In the STR webinar on Europe’s hotel weekly performance analysis, Robin Rossmann and executives from Tourism Economics remained confident that the current crisis will transpire into a ‘V’ shaped recovery, with a tourism bounce back by next year.
The overriding message was that this current downturn might not actually be as long-lasting as the 2008 Global Economic Crisis. Rather, pick-up will come quicker and sharper. Good news for hoteliers during these dark times.
However, hoteliers should expect changes in class performance and source markets as we pull out of this crisis.
Studying the US RevPAR % change slide in week ending March 28, STR reported that the luxury class had seen the greatest declines at -93.3%, while midscale hotels had seen slippage of -67.1% and the economy segment had seen drops of 54.8%
According to Robin Rossmann, Managing Director of STR, declines in RevPAR will be accentuated towards the top end with the luxury class most affected. Discussing the data, Rossmann said that the economy sector had been somewhat protected, stating that we will see that also in the recovery cycle.
China is fast becoming the benchmark for recovery. In total, 40-50% of hotels closed for a two-month period, with 88% of STR sample hotels now back in operation.
Analysing the behaviour of China’s return, the domestic market has proved key. The submarket of Sanya, which is often referred to as the Hawaii of China, was the last submarket to decline, thanks to its popularity as a domestic tourism hot spot.
Week ending 28 March, occupancies in China remained at between 20-30%, with some differences between submarkets. For example, Shenzhen, which is a hub for migratory workers, has struggled to come back. Whereas, Sanya is enjoying spikes at weekends as the domestic leisure market returns.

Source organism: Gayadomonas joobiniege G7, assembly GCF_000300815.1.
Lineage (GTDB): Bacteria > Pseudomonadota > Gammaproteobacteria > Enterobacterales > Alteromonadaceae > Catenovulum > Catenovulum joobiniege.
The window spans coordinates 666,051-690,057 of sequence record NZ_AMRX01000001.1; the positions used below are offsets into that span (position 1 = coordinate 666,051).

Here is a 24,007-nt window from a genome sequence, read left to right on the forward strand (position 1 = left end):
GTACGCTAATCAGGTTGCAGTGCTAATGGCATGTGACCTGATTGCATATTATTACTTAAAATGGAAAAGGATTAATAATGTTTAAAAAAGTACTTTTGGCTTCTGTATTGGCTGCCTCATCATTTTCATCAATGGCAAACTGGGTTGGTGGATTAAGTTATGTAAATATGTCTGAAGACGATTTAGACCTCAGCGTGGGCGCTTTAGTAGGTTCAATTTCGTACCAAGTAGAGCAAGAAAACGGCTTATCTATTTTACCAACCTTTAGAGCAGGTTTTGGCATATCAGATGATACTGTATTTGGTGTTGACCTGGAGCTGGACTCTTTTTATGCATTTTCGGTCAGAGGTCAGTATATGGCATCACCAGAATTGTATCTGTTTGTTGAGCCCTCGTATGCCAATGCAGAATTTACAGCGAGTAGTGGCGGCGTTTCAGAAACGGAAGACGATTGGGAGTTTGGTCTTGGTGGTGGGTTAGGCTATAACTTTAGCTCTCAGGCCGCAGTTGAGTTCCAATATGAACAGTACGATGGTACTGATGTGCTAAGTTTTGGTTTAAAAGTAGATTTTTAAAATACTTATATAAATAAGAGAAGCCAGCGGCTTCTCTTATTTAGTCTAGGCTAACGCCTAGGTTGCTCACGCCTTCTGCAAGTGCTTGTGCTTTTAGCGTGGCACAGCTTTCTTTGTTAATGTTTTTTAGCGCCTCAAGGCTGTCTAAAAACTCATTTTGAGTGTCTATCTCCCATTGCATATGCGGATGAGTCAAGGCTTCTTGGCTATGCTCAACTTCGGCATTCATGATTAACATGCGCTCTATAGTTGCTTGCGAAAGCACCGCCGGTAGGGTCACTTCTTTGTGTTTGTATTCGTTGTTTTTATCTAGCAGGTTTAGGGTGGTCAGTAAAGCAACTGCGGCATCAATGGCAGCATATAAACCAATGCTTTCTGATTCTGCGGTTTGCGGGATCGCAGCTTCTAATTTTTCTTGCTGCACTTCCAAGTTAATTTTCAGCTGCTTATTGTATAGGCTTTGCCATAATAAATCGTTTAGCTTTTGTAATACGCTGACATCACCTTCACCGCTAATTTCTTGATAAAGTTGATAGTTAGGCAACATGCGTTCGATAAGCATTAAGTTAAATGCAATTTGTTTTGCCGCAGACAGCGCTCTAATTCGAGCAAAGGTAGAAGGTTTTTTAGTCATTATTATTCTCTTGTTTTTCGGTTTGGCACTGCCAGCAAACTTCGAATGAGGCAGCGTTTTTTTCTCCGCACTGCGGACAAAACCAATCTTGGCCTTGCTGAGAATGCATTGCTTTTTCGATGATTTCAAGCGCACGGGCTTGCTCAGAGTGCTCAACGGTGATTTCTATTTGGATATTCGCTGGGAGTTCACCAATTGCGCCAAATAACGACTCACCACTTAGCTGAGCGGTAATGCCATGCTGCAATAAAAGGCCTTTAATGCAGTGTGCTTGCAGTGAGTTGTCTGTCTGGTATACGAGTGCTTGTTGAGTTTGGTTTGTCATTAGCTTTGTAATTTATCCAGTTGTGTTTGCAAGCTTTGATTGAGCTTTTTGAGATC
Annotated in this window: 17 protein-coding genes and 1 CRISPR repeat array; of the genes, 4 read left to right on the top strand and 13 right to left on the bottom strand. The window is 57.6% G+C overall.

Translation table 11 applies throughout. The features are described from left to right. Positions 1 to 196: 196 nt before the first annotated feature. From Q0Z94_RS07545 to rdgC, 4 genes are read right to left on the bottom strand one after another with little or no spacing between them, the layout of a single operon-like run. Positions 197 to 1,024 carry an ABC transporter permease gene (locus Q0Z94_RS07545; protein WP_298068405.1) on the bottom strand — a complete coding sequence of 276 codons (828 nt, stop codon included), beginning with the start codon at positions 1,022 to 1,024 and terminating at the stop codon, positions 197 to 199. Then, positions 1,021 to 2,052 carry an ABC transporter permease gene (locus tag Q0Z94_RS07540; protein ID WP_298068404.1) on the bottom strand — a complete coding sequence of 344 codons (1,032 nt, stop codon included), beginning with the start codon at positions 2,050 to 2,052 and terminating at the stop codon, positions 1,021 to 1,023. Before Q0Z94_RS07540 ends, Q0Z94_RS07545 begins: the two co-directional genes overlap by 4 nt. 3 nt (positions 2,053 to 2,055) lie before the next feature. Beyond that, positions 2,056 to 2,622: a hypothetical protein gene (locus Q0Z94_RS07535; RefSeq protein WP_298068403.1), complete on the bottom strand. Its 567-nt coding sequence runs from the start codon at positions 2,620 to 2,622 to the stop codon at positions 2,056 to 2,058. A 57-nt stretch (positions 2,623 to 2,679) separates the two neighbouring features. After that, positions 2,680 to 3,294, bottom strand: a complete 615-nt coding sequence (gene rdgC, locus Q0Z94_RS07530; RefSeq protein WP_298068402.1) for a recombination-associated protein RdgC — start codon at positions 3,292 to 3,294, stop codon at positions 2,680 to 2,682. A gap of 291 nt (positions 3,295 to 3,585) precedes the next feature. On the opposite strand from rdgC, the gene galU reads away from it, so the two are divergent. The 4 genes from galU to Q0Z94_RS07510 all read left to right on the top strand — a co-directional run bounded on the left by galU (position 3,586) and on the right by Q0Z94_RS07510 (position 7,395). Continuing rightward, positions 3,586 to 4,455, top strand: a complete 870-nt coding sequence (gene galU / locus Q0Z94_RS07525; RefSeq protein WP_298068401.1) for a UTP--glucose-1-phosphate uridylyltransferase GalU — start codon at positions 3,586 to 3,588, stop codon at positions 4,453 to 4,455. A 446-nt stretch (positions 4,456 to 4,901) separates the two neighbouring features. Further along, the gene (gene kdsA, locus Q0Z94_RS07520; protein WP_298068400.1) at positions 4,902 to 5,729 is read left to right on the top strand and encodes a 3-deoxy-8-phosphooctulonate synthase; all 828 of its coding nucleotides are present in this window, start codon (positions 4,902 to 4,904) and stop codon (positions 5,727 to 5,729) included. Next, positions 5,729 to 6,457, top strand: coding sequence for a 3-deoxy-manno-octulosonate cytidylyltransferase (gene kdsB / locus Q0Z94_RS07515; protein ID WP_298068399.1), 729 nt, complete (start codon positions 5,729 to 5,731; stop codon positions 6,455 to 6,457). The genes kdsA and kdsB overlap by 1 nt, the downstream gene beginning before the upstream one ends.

“People have been cooped up for two months. As soon as they can leave and if they can afford it they are getting out,” Rossmann explained. Chengdu has recovered faster thanks to its manufacturing base.
Performance has varied according to hotel classification. “Mid-scale and economy hotels have significantly outperformed the rest of the market. Those hotels that are city centre and towards the top end of the market are finding it more difficult to recover,” Rossmann said.
Continuing the positive news from China, Rossmann announced that the first big event is now set to take place 21-23 May. The China Food & Drinks Fair had been scheduled for 26-28 March. While the event is expected to see less demand that previous years it’s a positive indication that recovery is underway.
“This gives us something to look forward to in the rest of the world. Once the virus is under control it takes another two months for major events to start coming back,” Rossmann pointed out.
David Goodger, Managing Director, Europe and Middle East for Tourism Economics, provided a cautious but positive forecast, stating that Tourism Economics was not expecting the Covid-19 fallout to be anything like the Global Financial Crisis, rather the expectation is for a short recession.
However, he did state that travel will fall more sharply than GDP in Europe for the year. Annual growth rate for tourist arrivals is estimated at -40% for the year. However, both GDP and tourist arrivals are expected to enter into positive growth patterns by 2021.